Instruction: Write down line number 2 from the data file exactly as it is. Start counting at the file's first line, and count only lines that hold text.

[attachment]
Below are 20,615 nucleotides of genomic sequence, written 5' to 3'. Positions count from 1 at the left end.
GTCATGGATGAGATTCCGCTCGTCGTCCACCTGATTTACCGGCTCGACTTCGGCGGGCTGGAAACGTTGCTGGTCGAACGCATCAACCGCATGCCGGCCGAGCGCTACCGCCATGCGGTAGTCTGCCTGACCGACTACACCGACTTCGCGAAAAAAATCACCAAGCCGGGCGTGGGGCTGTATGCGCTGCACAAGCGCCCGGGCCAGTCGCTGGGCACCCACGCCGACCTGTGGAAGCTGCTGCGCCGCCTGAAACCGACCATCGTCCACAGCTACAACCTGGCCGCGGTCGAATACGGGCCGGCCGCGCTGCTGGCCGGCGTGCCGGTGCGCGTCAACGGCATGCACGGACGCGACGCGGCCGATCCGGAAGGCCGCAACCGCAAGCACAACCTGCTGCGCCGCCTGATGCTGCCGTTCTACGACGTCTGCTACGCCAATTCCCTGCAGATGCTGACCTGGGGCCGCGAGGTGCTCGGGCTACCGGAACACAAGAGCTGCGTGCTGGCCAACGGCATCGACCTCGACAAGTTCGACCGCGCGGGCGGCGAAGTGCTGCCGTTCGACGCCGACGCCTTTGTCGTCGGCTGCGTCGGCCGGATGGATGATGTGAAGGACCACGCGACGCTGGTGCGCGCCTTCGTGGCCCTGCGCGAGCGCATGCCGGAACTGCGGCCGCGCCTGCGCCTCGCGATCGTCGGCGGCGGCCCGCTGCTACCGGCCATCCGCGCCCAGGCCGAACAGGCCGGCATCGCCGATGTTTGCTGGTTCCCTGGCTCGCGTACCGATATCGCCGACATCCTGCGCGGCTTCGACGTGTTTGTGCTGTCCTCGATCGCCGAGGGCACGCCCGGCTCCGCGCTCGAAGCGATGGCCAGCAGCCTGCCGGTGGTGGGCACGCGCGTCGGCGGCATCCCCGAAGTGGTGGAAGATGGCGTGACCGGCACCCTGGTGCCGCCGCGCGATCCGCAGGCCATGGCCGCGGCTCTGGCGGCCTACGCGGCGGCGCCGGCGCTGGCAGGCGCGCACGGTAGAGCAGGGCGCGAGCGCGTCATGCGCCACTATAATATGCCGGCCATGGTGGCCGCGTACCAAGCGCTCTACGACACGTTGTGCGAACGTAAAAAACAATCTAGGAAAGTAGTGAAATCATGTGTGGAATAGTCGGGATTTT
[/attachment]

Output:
GTCATGGATGAGATTCCGCTCGTCGTCCACCTGATTTACCGGCTCGACTTCGGCGGGCTGGAAACGTTGCTGGTCGAACGCATCAACCGCATGCCGGCCGAGCGCTACCGCCATGCGGTAGTCTGCCTGACCGACTACACCGACTTCGCGAAAAAAATCACCAAGCCGGGCGTGGGGCTGTATGCGCTGCACAAGCGCCCGGGCCAGTCGCTGGGCACCCACGCCGACCTGTGGAAGCTGCTGCGCCGCCTGAAACCGACCATCGTCCACAGCTACAACCTGGCCGCGGTCGAATACGGGCCGGCCGCGCTGCTGGCCGGCGTGCCGGTGCGCGTCAACGGCATGCACGGACGCGACGCGGCCGATCCGGAAGGCCGCAACCGCAAGCACAACCTGCTGCGCCGCCTGATGCTGCCGTTCTACGACGTCTGCTACGCCAATTCCCTGCAGATGCTGACCTGGGGCCGCGAGGTGCTCGGGCTACCGGAACACAAGAGCTGCGTGCTGGCCAACGGCATCGACCTCGACAAGTTCGACCGCGCGGGCGGCGAAGTGCTGCCGTTCGACGCCGACGCCTTTGTCGTCGGCTGCGTCGGCCGGATGGATGATGTGAAGGACCACGCGACGCTGGTGCGCGCCTTCGTGGCCCTGCGCGAGCGCATGCCGGAACTGCGGCCGCGCCTGCGCCTCGCGATCGTCGGCGGCGGCCCGCTGCTACCGGCCATCCGCGCCCAGGCCGAACAGGCCGGCATCGCCGATGTTTGCTGGTTCCCTGGCTCGCGTACCGATATCGCCGACATCCTGCGCGGCTTCGACGTGTTTGTGCTGTCCTCGATCGCCGAGGGCACGCCCGGCTCCGCGCTCGAAGCGATGGCCAGCAGCCTGCCGGTGGTGGGCACGCGCGTCGGCGGCATCCCCGAAGTGGTGGAAGATGGCGTGACCGGCACCCTGGTGCCGCCGCGCGATCCGCAGGCCATGGCCGCGGCTCTGGCGGCCTACGCGGCGGCGCCGGCGCTGGCAGGCGCGCACGGTAGAGCAGGGCGCGAGCGCGTCATGCGCCACTATAATATGCCGGCCATGGTGGCCGCGTACCAAGCGCTCTACGACACGTTGTGCGAACGTAAAAAACAATCTAGGAAAGTAGTGAAATCATGTGTGGAATAGTCGGGATTTT